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  • Writer's pictureKarak Malanthrax

Zelda Tears of the Kingdom - A game that is a great example of the need for a Switch Pro


Zelda Tears of the Kingdom is a remarkable game that elevates interaction in video games worlds and there is no better demonstration that Nintendo needs the Switch Pro.

This feels like the last big title that the Switch will most likely field, at least with regard to its primary 1st party developers.

The game does astonishing things with physics including letting players build working robots,. planes, vehicles, and hilarious killing devices. The game features interesting skills and powers, like reversing worlds and swimming through solid ground above you to pop out. Powers that highlight the skills of the developers. However, the more you play the game, the easier it is to see how much of it is pushing up against the edges of the Switch's ancient hardware. Many of these problems I discussed in my video game review, but some are worth revisiting.

For instance, the games resolution is incredibly low on the Switch, rocks, grass, structures, can all look like they are smeared with a fine layer of vaseline, their detail smudged out by the games low resolution regardless if it is played docked or in hand-held mode.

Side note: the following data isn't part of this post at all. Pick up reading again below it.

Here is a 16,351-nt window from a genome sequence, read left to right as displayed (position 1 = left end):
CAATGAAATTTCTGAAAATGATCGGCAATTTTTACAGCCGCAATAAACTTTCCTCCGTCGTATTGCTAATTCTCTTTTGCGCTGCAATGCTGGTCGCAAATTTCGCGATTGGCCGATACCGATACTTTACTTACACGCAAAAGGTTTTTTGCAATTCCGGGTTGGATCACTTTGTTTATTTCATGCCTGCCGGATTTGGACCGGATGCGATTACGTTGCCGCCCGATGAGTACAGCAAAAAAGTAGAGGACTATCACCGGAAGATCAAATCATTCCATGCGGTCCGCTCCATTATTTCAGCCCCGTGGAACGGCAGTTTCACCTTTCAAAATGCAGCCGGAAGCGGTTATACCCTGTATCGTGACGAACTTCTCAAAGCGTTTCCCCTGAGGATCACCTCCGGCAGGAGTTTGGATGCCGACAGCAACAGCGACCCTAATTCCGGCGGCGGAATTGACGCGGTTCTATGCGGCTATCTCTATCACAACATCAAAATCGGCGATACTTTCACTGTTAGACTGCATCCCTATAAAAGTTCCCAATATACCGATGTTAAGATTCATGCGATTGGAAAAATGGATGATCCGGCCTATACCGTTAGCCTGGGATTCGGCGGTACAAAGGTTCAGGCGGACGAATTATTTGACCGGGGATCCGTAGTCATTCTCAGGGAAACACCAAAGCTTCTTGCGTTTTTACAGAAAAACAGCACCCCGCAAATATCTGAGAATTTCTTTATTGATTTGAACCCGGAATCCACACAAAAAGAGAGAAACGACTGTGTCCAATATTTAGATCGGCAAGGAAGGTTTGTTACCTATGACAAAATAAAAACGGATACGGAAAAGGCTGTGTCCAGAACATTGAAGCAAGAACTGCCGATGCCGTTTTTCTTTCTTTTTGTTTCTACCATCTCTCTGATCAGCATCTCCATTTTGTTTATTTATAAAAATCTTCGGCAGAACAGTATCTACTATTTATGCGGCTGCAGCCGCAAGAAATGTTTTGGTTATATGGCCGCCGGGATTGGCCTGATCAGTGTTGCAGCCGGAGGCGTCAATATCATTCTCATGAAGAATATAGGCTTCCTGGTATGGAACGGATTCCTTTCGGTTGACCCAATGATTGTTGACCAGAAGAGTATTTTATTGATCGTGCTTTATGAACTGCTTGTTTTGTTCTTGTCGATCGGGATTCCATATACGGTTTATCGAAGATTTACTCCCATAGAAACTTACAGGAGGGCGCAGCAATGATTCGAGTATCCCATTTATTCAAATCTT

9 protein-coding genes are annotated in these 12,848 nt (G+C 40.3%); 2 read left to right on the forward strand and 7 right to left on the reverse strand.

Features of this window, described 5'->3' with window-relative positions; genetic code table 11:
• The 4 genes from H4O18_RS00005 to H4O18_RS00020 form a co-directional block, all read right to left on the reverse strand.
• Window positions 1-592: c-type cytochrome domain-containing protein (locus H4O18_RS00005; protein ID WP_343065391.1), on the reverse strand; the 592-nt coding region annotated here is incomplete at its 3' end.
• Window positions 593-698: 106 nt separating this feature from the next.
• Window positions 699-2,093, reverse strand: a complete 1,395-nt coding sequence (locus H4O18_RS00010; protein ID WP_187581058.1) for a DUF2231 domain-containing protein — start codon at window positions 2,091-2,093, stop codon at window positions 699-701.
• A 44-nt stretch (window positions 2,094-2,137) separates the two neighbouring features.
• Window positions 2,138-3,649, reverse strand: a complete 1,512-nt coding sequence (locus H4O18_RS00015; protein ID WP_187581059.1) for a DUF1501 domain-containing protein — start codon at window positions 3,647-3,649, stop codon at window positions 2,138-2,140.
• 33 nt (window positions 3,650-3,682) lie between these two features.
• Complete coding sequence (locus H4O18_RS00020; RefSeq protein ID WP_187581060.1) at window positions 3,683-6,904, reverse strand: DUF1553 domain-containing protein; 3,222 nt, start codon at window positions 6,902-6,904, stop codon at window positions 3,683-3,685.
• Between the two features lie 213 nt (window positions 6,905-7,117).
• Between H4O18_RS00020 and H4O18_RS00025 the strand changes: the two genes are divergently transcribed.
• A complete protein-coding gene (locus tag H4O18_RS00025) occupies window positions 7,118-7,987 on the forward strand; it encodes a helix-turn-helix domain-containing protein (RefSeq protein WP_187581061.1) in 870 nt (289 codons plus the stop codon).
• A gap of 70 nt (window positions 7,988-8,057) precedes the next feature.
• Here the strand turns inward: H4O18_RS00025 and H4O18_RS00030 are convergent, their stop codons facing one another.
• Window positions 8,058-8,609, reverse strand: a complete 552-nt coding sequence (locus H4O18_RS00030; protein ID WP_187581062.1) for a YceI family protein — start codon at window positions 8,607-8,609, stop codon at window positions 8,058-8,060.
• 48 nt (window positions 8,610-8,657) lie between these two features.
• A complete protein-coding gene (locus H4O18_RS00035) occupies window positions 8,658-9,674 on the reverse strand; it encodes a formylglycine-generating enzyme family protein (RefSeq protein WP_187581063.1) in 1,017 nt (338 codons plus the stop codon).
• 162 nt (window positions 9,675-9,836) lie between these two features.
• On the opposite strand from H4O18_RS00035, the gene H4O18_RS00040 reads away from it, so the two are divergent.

There is a tremendous amount of pop-in, where items, architecture, and characters pop into existence right in front of the player. This hurts the experience of the game which is focused a great deal of the time on marking locations at great distances.

In addition, having no with no usable Anti-Aliasing solution at all feels like you are playing a game that somehow has been downgraded from another magical original version. The same magical version, that also seemed to have spawned the game's original trailers, which were obviously up-ressed with powerful hardware and played on dev machines. This isn't an unknown situation, but it seems aggravated here.

The combination of these two technical limitations results in a game that has an incredible amount of shimmering and glassy looking edges on flat surfaces that detract from an otherwise beautifully designed title.

The idea of a Switch pro isn't new, but luckily Nintendo says that we shouldn't have to wait much longer than March 2024 to hear news. Let's all hope that news is that it's going on sale shortly afterward.

The handheld market is in a flux that has never been seen before with many older handhelds still able to emulate the switch with additional features like higher resolution of double the frame rate and with even more hardware entering the market like the Asus Ally the Switch shows its age.

I hope we see something soon.

Full thoughts at the Video

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